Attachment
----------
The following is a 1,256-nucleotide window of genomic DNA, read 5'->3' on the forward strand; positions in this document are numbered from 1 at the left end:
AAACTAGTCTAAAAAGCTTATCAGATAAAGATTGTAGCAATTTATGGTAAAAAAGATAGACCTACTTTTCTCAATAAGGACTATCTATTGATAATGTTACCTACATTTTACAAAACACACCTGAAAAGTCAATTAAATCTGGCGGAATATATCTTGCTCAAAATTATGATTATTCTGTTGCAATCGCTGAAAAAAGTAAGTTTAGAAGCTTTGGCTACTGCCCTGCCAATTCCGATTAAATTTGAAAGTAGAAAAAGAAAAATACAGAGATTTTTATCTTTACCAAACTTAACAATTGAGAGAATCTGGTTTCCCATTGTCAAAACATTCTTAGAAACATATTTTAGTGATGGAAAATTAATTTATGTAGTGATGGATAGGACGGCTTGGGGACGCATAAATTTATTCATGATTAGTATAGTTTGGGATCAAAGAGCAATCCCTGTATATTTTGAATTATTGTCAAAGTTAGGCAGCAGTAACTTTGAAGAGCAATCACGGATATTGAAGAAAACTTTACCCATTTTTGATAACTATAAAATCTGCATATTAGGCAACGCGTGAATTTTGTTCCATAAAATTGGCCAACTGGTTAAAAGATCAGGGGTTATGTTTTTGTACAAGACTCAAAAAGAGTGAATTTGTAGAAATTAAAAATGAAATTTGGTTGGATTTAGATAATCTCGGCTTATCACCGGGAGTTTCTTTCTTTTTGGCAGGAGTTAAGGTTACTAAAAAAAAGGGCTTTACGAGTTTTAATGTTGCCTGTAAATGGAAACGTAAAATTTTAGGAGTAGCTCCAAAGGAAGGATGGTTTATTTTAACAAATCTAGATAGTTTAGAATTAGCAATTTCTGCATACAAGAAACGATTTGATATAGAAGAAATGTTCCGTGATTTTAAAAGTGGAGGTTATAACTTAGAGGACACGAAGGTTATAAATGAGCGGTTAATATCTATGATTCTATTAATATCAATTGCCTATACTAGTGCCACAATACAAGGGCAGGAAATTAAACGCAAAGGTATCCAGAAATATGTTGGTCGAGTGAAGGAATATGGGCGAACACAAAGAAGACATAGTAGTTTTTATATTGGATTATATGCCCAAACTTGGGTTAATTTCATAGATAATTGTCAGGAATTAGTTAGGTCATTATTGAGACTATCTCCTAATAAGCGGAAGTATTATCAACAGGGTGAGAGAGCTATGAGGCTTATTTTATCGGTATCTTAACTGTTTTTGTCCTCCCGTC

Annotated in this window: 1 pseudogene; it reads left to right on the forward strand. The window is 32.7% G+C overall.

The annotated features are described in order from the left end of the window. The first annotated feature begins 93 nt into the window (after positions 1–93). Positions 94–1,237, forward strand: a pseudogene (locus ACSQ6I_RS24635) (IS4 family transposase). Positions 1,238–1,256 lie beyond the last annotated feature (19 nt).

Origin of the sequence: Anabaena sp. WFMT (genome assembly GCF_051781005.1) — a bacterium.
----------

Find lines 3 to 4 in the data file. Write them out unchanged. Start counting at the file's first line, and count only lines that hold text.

Annotated in this window: 1 pseudogene; it reads left to right on the forward strand. The window is 32.7% G+C overall.

The annotated features are described in order from the left end of the window. The first annotated feature begins 93 nt into the window (after positions 1–93). Positions 94–1,237, forward strand: a pseudogene (locus ACSQ6I_RS24635) (IS4 family transposase). Positions 1,238–1,256 lie beyond the last annotated feature (19 nt).